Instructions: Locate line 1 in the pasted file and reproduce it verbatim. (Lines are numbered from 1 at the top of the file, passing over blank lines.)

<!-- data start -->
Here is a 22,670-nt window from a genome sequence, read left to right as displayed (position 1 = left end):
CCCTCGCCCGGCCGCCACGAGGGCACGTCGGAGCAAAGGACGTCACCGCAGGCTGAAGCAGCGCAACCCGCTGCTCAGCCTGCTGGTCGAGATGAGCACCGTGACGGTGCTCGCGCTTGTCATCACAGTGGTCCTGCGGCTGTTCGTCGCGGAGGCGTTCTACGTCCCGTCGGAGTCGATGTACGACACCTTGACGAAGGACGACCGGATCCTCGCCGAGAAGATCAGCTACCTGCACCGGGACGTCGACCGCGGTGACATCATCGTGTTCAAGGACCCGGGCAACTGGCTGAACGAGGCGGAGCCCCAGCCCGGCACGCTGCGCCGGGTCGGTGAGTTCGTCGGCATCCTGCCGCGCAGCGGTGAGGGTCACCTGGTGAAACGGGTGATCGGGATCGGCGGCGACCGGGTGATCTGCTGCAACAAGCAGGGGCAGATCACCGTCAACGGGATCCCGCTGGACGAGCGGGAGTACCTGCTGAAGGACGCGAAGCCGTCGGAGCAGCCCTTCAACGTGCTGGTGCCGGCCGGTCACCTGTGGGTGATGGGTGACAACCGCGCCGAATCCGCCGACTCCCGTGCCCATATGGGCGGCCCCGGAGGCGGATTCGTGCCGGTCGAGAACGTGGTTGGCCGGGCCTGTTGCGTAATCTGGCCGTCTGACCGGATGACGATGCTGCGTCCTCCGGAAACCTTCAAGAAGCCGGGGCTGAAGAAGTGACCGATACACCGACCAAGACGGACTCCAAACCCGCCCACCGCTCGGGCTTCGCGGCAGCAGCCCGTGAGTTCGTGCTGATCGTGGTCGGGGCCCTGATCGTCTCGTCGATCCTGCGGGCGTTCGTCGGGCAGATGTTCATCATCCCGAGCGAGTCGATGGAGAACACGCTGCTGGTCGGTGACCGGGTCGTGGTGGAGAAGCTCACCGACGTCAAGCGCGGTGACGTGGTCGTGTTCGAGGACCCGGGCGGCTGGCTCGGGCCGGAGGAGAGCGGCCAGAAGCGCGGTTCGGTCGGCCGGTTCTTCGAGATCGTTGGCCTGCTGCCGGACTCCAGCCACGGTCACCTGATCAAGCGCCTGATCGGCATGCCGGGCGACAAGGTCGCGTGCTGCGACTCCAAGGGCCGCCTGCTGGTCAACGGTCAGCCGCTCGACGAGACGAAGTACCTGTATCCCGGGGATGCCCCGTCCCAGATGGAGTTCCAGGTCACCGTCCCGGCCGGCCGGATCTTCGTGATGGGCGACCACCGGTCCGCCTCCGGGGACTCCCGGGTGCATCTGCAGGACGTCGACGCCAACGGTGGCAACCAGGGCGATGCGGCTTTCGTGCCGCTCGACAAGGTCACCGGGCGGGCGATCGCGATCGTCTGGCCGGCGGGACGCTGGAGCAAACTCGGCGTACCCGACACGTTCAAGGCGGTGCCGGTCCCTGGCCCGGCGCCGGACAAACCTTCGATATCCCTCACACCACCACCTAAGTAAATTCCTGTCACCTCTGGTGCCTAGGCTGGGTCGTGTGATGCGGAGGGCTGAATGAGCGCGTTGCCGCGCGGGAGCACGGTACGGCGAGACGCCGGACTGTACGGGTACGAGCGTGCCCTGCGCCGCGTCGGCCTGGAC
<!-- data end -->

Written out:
Here is a 22,670-nt window from a genome sequence, read left to right as displayed (position 1 = left end):